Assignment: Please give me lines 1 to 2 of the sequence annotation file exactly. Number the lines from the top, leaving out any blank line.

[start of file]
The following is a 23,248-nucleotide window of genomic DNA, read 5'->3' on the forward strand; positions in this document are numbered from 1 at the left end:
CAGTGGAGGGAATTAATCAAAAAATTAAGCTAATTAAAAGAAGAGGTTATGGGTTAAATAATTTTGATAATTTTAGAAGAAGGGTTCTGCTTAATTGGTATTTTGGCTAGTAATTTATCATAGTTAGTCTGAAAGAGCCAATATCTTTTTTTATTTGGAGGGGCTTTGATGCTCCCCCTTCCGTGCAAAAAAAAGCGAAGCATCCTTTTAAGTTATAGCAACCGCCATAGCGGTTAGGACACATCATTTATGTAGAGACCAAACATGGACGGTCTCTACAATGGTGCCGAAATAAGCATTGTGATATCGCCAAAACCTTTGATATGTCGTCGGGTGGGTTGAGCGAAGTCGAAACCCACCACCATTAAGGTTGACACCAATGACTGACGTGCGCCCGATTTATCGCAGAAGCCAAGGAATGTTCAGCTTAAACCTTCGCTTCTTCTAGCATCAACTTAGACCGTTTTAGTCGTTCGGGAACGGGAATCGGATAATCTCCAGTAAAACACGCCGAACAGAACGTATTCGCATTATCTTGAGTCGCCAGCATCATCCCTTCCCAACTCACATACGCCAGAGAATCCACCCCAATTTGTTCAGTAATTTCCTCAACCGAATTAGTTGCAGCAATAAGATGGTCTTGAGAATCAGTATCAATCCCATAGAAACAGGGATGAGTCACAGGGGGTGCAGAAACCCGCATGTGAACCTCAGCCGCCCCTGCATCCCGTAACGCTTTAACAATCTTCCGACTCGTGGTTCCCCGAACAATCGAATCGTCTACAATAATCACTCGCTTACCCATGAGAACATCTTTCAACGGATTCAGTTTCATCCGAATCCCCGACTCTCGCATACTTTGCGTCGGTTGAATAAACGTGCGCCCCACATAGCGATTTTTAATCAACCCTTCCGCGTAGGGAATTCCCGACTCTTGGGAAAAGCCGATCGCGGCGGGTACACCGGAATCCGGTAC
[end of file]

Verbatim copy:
The following is a 23,248-nucleotide window of genomic DNA, read 5'->3' on the forward strand; positions in this document are numbered from 1 at the left end:
CAGTGGAGGGAATTAATCAAAAAATTAAGCTAATTAAAAGAAGAGGTTATGGGTTAAATAATTTTGATAATTTTAGAAGAAGGGTTCTGCTTAATTGGTATTTTGGCTAGTAATTTATCATAGTTAGTCTGAAAGAGCCAATATCTTTTTTTATTTGGAGGGGCTTTGATGCTCCCCCTTCCGTGCAAAAAAAAGCGAAGCATCCTTTTAAGTTATAGCAACCGCCATAGCGGTTAGGACACATCATTTATGTAGAGACCAAACATGGACGGTCTCTACAATGGTGCCGAAATAAGCATTGTGATATCGCCAAAACCTTTGATATGTCGTCGGGTGGGTTGAGCGAAGTCGAAACCCACCACCATTAAGGTTGACACCAATGACTGACGTGCGCCCGATTTATCGCAGAAGCCAAGGAATGTTCAGCTTAAACCTTCGCTTCTTCTAGCATCAACTTAGACCGTTTTAGTCGTTCGGGAACGGGAATCGGATAATCTCCAGTAAAACACGCCGAACAGAACGTATTCGCATTATCTTGAGTCGCCAGCATCATCCCTTCCCAACTCACATACGCCAGAGAATCCACCCCAATTTGTTCAGTAATTTCCTCAACCGAATTAGTTGCAGCAATAAGATGGTCTTGAGAATCAGTATCAATCCCATAGAAACAGGGATGAGTCACAGGGGGTGCAGAAACCCGCATGTGAACCTCAGCCGCCCCTGCATCCCGTAACGCTTTAACAATCTTCCGACTCGTGGTTCCCCGAACAATCGAATCGTCTACAATAATCACTCGCTTACCCATGAGAACATCTTTCAACGGATTCAGTTTCATCCGAATCCCCGACTCTCGCATACTTTGCGTCGGTTGAATAAACGTGCGCCCCACATAGCGATTTTTAATCAACCCTTCCGCGTAGGGAATTCCCGACTCTTGGGAAAAGCCGATCGCGGCGGGTACACCGGAATCCGGTAC